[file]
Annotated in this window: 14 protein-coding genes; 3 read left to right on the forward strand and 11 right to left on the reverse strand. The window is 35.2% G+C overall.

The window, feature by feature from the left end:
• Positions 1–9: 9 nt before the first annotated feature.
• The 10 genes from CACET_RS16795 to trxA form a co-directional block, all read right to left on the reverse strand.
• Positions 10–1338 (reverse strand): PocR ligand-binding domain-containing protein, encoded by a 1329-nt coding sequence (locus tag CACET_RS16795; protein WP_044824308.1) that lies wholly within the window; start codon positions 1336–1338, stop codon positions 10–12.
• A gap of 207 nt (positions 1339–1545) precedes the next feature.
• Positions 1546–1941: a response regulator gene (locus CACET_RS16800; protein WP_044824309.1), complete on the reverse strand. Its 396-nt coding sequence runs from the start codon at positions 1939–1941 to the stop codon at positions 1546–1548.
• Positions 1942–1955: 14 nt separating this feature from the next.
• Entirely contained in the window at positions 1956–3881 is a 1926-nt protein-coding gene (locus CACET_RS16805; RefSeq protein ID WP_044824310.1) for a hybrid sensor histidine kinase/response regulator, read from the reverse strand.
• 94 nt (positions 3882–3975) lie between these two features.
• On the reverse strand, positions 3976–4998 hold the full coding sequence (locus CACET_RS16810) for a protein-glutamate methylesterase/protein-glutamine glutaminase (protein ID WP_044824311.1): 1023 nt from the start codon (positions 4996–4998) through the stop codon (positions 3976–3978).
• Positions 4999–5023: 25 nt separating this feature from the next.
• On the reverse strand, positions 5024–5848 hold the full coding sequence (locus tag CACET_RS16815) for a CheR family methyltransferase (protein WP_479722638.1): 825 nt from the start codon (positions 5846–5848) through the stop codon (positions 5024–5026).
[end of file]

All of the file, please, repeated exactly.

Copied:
Annotated in this window: 14 protein-coding genes; 3 read left to right on the forward strand and 11 right to left on the reverse strand. The window is 35.2% G+C overall.

The window, feature by feature from the left end:
• Positions 1–9: 9 nt before the first annotated feature.
• The 10 genes from CACET_RS16795 to trxA form a co-directional block, all read right to left on the reverse strand.
• Positions 10–1338 (reverse strand): PocR ligand-binding domain-containing protein, encoded by a 1329-nt coding sequence (locus tag CACET_RS16795; protein WP_044824308.1) that lies wholly within the window; start codon positions 1336–1338, stop codon positions 10–12.
• A gap of 207 nt (positions 1339–1545) precedes the next feature.
• Positions 1546–1941: a response regulator gene (locus CACET_RS16800; protein WP_044824309.1), complete on the reverse strand. Its 396-nt coding sequence runs from the start codon at positions 1939–1941 to the stop codon at positions 1546–1548.
• Positions 1942–1955: 14 nt separating this feature from the next.
• Entirely contained in the window at positions 1956–3881 is a 1926-nt protein-coding gene (locus CACET_RS16805; RefSeq protein ID WP_044824310.1) for a hybrid sensor histidine kinase/response regulator, read from the reverse strand.
• 94 nt (positions 3882–3975) lie between these two features.
• On the reverse strand, positions 3976–4998 hold the full coding sequence (locus CACET_RS16810) for a protein-glutamate methylesterase/protein-glutamine glutaminase (protein ID WP_044824311.1): 1023 nt from the start codon (positions 4996–4998) through the stop codon (positions 3976–3978).
• Positions 4999–5023: 25 nt separating this feature from the next.
• On the reverse strand, positions 5024–5848 hold the full coding sequence (locus tag CACET_RS16815) for a CheR family methyltransferase (protein WP_479722638.1): 825 nt from the start codon (positions 5846–5848) through the stop codon (positions 5024–5026).